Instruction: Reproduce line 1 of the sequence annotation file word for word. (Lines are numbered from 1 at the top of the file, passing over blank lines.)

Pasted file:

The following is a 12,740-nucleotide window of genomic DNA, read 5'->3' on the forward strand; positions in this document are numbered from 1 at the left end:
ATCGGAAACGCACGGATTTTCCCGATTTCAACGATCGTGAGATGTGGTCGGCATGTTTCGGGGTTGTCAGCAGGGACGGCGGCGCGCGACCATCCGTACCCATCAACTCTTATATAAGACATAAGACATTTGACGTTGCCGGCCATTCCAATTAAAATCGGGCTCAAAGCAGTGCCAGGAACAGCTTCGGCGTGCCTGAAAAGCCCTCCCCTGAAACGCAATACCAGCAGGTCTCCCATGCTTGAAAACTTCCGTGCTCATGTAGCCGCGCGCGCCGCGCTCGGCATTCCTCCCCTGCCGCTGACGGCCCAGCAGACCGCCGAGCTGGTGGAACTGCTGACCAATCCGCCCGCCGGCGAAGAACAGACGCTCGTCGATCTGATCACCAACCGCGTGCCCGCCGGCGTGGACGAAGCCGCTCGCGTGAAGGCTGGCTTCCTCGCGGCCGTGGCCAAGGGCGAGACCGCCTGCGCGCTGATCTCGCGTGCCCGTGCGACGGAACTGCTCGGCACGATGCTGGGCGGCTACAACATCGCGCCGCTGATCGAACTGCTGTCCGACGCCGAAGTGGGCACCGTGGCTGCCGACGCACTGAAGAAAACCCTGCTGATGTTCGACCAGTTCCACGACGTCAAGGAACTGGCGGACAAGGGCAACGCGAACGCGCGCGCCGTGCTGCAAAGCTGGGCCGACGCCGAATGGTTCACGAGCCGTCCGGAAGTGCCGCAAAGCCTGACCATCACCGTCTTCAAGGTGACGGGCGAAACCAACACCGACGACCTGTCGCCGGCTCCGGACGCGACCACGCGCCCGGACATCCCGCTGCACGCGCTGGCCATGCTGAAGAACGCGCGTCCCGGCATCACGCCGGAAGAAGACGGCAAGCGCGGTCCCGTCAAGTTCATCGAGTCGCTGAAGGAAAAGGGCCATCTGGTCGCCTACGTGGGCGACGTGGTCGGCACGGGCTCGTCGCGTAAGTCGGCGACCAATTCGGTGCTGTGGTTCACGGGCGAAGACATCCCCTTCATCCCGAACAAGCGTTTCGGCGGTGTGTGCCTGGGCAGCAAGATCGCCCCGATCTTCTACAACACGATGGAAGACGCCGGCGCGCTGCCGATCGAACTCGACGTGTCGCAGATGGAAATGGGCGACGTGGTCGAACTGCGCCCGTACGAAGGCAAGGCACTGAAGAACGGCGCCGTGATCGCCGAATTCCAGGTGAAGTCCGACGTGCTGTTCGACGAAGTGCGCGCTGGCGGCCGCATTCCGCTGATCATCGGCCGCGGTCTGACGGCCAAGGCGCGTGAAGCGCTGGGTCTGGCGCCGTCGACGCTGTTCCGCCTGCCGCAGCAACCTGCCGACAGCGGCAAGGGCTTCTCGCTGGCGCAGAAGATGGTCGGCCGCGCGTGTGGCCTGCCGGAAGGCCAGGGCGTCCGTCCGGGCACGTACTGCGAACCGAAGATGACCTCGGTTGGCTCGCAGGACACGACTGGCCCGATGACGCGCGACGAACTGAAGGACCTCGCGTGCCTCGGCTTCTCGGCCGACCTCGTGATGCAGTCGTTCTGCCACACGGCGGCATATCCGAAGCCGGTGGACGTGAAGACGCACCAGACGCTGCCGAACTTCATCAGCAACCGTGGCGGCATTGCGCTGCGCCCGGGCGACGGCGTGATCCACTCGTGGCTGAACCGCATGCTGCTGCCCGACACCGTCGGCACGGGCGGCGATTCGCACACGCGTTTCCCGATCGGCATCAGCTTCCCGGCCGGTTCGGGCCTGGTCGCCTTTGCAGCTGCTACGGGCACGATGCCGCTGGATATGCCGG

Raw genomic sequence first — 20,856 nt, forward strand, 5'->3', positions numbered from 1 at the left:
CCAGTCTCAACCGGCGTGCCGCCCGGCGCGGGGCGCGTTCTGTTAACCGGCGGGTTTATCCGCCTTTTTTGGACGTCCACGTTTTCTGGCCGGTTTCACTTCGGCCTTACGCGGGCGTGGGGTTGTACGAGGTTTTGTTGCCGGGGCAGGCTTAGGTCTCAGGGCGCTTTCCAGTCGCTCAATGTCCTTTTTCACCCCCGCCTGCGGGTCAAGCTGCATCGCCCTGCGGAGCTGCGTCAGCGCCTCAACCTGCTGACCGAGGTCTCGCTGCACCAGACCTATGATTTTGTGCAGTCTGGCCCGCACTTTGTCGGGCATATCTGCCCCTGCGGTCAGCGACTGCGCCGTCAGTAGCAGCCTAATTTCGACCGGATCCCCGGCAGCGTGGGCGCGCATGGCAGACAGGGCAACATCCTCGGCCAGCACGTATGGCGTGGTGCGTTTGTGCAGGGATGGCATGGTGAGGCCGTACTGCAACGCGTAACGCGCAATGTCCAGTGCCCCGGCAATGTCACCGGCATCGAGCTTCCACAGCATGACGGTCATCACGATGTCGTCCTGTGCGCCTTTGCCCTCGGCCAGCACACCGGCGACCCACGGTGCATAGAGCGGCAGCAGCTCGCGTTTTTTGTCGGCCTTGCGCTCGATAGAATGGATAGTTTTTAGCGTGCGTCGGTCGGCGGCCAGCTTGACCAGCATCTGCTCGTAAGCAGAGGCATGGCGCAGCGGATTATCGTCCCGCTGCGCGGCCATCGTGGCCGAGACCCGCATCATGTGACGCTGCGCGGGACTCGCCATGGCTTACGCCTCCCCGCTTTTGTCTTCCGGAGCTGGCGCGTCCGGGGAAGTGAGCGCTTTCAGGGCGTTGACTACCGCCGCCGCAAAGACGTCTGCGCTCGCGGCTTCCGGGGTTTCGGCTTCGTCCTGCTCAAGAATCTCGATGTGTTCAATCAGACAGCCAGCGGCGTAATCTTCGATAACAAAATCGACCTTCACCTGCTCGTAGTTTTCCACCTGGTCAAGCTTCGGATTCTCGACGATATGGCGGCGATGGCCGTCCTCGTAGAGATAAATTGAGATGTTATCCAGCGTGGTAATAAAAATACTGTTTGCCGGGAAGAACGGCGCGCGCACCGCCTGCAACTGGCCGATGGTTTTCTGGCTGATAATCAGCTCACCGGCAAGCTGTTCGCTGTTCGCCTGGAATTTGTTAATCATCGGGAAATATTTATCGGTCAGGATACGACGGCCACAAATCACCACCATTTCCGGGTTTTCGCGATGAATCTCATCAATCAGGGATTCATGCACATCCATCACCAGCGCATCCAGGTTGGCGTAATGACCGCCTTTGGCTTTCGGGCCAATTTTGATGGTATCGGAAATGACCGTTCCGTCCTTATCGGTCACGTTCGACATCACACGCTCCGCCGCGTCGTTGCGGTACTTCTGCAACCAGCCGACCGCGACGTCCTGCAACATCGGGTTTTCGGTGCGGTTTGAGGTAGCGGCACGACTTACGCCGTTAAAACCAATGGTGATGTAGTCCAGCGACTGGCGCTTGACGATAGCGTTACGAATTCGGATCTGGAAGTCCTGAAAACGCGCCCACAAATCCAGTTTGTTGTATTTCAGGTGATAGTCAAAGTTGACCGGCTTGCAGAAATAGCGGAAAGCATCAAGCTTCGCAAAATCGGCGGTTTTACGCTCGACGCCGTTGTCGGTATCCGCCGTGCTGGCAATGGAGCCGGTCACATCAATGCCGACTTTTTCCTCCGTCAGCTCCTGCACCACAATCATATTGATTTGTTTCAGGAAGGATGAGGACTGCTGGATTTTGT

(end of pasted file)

The following is a 12,740-nucleotide window of genomic DNA, read 5'->3' on the forward strand; positions in this document are numbered from 1 at the left end: